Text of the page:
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Posted November 13, 2019 - 4:59am
Parashat Vayeira (Genesis 18:1-22:24)

Many people are familiar with the children’s song, “Father Abraham.” It begins, “Father Abraham had many sons, and many sons had Father Abraham. I am one of them, and so are you. So, let’s just praise the Lord.” Through repetition and a series of choreographed movements, this song ingrains the concept into a child that Vayeira, this week’s Torah portion, is indeed true. Abraham did become the father of many nations and is affectionately called Avraham Avinu, Our Father Abraham. Paul says that Abraham is “the father of all who believe” (Romans 4:12). We who have put our trust in Yeshua have become the spiritual offspring of Abraham, the father of our faith.

According to our Torah portion, the LORD chose Abraham as the father of many nations for specific reasons:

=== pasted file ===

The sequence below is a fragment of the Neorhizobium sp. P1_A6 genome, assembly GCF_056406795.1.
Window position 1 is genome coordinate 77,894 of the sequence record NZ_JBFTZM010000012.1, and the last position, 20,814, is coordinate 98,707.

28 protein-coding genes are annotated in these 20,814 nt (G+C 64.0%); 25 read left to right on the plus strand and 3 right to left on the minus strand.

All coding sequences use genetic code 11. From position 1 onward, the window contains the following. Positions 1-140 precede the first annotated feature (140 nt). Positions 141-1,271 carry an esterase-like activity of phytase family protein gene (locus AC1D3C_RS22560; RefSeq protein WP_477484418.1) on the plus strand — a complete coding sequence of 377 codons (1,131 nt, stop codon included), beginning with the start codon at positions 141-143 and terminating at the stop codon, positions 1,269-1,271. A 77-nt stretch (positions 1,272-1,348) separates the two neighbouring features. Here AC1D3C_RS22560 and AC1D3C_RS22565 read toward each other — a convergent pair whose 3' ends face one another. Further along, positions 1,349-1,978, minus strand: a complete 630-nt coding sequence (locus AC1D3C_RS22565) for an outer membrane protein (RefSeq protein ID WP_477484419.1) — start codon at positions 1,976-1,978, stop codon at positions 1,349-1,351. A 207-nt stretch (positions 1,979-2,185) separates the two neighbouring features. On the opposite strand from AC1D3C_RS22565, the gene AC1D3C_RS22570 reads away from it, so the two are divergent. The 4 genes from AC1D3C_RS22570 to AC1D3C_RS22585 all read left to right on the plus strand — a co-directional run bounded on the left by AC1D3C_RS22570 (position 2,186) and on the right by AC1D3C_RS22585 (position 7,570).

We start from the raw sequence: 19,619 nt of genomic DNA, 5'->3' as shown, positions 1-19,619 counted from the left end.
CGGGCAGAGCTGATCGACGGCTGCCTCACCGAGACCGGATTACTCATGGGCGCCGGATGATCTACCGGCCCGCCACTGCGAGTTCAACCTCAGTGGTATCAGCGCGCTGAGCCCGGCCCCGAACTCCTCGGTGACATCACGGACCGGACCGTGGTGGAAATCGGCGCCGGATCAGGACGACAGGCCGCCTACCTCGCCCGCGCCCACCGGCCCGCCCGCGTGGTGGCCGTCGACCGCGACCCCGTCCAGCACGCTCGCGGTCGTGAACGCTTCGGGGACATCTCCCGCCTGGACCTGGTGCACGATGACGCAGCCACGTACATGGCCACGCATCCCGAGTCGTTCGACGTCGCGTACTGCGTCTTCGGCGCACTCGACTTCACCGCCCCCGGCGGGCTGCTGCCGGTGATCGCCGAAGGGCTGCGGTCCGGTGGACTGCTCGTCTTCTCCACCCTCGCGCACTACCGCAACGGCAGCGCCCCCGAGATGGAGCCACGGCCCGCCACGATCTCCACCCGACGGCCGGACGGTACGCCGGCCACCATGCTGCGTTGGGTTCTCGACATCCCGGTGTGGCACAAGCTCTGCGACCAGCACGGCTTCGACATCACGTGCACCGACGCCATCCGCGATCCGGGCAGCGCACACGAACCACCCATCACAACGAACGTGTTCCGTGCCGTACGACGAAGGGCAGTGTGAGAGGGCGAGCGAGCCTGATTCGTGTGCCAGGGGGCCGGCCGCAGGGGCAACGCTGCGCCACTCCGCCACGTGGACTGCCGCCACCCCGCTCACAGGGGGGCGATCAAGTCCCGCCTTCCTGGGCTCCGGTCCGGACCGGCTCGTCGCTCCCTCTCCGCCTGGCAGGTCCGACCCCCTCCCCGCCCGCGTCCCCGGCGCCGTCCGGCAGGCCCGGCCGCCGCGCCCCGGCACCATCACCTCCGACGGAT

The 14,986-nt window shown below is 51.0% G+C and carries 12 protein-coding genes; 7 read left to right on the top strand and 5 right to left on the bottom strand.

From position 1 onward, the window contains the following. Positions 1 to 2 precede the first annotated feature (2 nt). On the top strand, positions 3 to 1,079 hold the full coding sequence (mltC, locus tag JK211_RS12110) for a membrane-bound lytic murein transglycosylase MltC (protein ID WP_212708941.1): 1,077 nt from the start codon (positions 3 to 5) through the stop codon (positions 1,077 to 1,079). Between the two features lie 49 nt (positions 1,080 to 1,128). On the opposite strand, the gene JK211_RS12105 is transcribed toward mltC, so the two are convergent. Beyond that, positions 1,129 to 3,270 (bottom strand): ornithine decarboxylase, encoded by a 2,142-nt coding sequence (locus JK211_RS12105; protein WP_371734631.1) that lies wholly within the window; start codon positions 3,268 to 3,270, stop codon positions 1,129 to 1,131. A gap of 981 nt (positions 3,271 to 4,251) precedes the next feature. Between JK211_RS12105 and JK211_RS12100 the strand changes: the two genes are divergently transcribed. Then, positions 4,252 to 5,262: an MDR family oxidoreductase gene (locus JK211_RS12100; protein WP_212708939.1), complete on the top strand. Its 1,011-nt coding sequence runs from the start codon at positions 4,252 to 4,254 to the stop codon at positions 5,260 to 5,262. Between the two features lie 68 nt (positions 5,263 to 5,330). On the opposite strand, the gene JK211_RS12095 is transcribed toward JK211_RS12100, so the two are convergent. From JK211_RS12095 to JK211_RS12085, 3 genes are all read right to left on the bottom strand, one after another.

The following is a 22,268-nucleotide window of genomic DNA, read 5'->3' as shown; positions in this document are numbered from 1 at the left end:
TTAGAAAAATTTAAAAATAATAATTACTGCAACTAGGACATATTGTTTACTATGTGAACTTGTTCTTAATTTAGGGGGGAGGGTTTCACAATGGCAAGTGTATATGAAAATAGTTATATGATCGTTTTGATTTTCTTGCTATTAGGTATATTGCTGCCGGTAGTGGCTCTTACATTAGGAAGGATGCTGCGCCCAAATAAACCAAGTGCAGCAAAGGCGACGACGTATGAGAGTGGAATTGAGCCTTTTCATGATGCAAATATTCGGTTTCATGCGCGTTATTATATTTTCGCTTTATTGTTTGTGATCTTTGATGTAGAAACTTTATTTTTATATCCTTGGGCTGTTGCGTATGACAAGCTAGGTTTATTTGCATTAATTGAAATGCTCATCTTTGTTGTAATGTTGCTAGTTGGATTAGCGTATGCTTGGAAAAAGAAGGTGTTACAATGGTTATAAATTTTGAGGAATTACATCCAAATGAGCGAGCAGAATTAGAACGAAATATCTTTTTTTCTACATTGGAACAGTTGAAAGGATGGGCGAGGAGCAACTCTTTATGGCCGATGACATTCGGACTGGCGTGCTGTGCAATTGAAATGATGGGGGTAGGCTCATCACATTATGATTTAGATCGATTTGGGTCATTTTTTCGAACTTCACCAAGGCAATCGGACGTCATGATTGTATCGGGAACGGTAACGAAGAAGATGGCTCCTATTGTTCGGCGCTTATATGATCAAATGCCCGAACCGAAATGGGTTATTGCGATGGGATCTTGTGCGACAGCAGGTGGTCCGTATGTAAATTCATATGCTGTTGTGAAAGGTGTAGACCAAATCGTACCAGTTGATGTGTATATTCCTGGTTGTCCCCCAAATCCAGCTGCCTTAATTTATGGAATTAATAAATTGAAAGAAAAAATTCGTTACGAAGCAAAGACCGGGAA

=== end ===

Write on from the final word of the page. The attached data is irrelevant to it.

The LORD said, “Shall I hide from Abraham what I am about to do, seeing that Abraham shall surely become a great and mighty nation, and all the nations of the earth shall be blessed in him? For I have chosen him, that he may command his children and his household after him to keep the way of the LORD by doing righteousness and justice, so that the LORD may bring to Abraham what he has promised him.” (Genesis 18:17–19)

Posted November 8, 2019 - 8:40am

Yeshua emphasized this point to his disciples:

If you love those who love you, what reward do you have? Do not even the tax collectors do the same? And if you greet only your brothers, what more are you doing than others? Do not even the Gentiles do the same? (Matthew 5:46–47)